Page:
I know it's April Fool's Day and all, so I was not expecting the Florida Supreme Court to be so blunt and well....honest in how screwed up offer of judgment law is in the State of Florida:
The expected result of the attorneys‟ fee sanction was to reduce litigation costs and conserve judicial resources by encouraging the settlement of legal actions. See Sarkis v. Allstate Ins. Co., 863 So. 2d 210, 218 (Fla. 2003). The effect, however, has been in sharp contrast to the intended outcome because the statute and rule have seemingly increased litigation as parties dispute the respective validity and enforceability of these offers. See, e.g., Security Professionals, Inc. v. Segall, 685 So. 2d 1381, 1384 (Fla. 4th DCA 1997) (“We regret that this case is just one more example of the offer of judgment statute causing a proliferation of litigation, rather than fostering its primary goal to „terminate all claims, end disputes, and obviate the need for further intervention of the judicial process.‟ ”) (quoting Unicare Health Facilities, Inc. v. Mort, 553 So. 2d 159, 161 (Fla. 1989)).No s*^t, Sherlock.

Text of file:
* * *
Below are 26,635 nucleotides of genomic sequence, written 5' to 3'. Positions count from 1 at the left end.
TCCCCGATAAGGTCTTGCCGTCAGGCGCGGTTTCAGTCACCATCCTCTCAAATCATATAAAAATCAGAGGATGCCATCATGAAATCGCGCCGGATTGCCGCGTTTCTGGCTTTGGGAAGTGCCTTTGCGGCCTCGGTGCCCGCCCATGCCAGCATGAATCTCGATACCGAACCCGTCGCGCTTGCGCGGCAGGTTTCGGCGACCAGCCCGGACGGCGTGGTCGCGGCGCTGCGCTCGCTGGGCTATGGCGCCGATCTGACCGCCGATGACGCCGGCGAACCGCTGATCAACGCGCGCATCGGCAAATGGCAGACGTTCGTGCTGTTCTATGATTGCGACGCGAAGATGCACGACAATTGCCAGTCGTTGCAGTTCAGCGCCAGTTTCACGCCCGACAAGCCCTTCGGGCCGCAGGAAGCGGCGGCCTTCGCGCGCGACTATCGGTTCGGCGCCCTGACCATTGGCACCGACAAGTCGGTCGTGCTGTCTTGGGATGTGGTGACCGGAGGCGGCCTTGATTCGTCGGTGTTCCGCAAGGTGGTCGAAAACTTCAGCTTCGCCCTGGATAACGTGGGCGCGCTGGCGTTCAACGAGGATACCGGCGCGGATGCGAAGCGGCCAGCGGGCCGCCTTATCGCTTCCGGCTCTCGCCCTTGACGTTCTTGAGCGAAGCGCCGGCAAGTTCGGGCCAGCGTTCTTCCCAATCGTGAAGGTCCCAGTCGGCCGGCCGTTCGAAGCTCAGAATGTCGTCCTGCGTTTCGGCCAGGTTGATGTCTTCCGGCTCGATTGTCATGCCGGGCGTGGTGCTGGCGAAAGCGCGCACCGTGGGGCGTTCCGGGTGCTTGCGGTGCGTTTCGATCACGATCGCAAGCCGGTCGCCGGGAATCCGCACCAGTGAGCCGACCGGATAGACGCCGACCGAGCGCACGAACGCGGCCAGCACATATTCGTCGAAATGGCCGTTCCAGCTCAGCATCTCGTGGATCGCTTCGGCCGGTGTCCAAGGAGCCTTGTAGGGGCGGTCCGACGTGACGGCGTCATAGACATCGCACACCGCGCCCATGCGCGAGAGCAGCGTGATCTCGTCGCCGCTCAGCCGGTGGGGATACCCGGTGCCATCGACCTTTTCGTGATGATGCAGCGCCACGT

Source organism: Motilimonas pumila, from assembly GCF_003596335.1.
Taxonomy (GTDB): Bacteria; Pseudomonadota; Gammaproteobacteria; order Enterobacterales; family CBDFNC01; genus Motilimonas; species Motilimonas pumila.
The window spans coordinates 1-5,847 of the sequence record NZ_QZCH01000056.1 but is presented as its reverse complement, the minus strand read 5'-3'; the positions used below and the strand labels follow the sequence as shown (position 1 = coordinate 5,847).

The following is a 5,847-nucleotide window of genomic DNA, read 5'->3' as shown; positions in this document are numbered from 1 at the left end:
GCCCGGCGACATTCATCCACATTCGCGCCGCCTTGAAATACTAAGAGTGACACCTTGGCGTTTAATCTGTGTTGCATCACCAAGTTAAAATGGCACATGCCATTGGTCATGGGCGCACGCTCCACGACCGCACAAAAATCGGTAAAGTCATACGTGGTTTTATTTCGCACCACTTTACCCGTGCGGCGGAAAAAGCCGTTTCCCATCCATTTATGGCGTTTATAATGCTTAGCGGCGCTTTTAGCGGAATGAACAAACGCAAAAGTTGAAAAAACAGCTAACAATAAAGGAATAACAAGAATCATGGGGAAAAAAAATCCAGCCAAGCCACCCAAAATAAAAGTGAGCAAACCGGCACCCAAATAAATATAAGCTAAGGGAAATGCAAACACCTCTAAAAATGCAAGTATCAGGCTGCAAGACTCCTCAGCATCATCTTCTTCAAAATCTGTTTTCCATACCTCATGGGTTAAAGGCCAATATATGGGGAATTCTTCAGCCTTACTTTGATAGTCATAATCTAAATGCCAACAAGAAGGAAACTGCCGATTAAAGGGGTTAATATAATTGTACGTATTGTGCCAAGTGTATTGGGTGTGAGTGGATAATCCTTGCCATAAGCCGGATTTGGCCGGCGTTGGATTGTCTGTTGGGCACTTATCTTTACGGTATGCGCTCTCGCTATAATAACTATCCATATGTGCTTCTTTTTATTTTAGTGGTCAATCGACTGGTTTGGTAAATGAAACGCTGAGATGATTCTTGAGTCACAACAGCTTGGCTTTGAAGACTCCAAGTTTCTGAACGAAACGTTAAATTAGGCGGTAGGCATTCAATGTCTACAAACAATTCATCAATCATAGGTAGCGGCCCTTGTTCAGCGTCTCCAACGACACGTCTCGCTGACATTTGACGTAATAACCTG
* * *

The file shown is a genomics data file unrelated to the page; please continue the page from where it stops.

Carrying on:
I can't even believe there was reasoned debate over whether or not this proposal for settlement was valid:
This offer is conditioned upon the offer being accepted by both John W. Gorka and Laurel Lee Larson. In other words, the offer can only be accepted if both John W. Gorka and Laurel Lee Larson accept and neither Plaintiff can independently accept the offer without their co-plaintiff joining in the settlement.So you're basically offering a twisted version of the prisoner's dilemma?
Gotta love this crazy State.